Topics for Discussion
1. Solving Nancy Drew's cases requires finding and interpreting clues, and frequently Nancy is led to those clues by a combination of intuition and good luck. In each instance, how important is Nancy's skill in deduction? How important is coincidence?
2. In each of her cases Nancy works with adults, as well as people of her own age. What types of relationships does she develop with adults such as her father, her clients, the police chief, and the housekeeper? What similarities and differences can be seen in these relationships?
3. Many readers wish they could be like Nancy Drew or at least have a friend like her. Which of Nancy's personal characteristics would make her most valuable as a friend? Which characteristics would the reader most envy or want to imitate?
4. Nancy seems to possess whatever talent is required to solve the mystery at hand: among other talents, she is a skillful musician, an expert horsewoman, a gifted artist, and an excellent driver. Some critics suggest that these talents make her seem more like every young girl's fantasy and less like an actual person. Is Nancy Drew a believable character, or is she too good to be true?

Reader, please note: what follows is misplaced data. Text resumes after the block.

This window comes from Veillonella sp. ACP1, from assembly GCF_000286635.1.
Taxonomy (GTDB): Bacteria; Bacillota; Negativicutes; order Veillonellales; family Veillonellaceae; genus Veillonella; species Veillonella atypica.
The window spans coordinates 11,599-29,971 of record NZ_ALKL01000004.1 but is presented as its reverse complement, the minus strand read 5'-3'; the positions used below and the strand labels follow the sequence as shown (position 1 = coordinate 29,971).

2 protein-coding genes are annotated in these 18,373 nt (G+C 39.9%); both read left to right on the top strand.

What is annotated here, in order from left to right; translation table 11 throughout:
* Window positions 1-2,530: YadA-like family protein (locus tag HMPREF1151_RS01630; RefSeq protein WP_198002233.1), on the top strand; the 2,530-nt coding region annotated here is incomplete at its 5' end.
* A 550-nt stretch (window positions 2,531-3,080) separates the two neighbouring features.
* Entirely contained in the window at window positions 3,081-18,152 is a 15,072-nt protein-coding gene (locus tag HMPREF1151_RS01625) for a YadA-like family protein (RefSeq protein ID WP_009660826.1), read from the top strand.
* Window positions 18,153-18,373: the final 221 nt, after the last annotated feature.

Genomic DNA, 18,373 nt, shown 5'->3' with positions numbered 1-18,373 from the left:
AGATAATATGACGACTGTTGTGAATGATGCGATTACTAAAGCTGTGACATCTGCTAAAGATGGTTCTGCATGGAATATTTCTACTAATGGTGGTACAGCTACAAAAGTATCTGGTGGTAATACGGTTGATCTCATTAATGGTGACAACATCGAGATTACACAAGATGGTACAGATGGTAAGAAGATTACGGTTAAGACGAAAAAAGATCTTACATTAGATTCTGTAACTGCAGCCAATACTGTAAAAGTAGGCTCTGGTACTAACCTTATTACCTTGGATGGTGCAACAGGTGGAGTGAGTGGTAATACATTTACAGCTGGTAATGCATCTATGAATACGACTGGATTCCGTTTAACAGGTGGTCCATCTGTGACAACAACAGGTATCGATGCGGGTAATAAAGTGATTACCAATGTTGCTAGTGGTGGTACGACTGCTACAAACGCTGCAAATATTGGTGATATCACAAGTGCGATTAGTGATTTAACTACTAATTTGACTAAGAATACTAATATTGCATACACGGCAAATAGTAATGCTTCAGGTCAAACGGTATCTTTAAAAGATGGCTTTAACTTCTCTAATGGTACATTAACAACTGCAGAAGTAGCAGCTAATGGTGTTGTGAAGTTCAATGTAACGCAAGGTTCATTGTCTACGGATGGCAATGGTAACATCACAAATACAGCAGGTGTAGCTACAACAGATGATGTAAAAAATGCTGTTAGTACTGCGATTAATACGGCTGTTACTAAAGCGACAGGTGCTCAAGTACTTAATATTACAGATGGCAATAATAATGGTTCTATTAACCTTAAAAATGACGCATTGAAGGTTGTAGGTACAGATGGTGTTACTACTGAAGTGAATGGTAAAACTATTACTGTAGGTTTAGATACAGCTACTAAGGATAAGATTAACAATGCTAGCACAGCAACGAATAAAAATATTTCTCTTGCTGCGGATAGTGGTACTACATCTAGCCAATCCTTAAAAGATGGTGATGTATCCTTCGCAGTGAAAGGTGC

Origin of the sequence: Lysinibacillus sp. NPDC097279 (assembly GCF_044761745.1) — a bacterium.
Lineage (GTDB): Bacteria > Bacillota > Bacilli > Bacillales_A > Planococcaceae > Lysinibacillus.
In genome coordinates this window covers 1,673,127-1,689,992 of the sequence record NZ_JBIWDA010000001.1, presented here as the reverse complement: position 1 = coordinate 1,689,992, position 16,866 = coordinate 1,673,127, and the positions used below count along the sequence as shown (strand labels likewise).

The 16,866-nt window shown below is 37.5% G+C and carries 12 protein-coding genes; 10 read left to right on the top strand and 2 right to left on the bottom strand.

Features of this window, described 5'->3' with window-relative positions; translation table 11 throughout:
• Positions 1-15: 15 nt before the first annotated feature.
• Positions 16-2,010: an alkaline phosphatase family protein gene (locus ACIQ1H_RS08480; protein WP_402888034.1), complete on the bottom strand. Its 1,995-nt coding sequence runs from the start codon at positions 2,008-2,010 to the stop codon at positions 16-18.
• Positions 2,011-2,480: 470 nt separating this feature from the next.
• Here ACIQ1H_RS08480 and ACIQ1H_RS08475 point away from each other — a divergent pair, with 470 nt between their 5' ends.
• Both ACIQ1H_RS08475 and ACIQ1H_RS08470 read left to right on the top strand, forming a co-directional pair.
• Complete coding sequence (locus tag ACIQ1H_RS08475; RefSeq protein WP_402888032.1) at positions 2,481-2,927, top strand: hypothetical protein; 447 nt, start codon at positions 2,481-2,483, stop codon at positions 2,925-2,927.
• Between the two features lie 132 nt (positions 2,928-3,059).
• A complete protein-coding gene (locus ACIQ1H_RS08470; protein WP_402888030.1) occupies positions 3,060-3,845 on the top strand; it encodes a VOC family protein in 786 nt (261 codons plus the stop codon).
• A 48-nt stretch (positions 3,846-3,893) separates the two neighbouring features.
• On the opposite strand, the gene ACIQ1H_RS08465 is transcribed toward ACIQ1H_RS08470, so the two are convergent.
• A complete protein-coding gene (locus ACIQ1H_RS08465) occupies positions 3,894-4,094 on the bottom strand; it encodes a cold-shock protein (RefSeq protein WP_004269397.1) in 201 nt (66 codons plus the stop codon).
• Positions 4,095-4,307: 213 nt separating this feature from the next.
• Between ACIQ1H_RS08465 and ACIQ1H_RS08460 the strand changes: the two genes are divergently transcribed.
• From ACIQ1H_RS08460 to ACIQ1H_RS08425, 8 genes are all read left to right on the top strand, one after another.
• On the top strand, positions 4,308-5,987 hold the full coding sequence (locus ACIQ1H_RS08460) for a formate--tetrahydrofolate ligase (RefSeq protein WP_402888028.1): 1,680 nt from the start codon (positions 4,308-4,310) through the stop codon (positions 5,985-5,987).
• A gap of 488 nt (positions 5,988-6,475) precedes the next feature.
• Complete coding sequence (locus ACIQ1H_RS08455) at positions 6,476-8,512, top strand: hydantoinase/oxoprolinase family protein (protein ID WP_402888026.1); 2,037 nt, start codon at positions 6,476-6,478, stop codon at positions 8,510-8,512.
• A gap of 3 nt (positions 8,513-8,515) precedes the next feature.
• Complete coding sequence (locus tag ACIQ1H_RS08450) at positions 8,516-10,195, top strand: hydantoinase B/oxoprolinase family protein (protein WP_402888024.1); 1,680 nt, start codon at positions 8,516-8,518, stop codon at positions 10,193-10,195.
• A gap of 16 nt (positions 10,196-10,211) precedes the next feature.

5. Some women who read Nancy Drew stories when they were younger insist that Nancy Drew was an early example of the increasing independence of women and young people. In dealing with the various male characters in the books, how dependent or independent does Nancy seem? How do the personalities of the individual men affect their relationships with Nancy? Is Nancy a thoroughly modern teenager?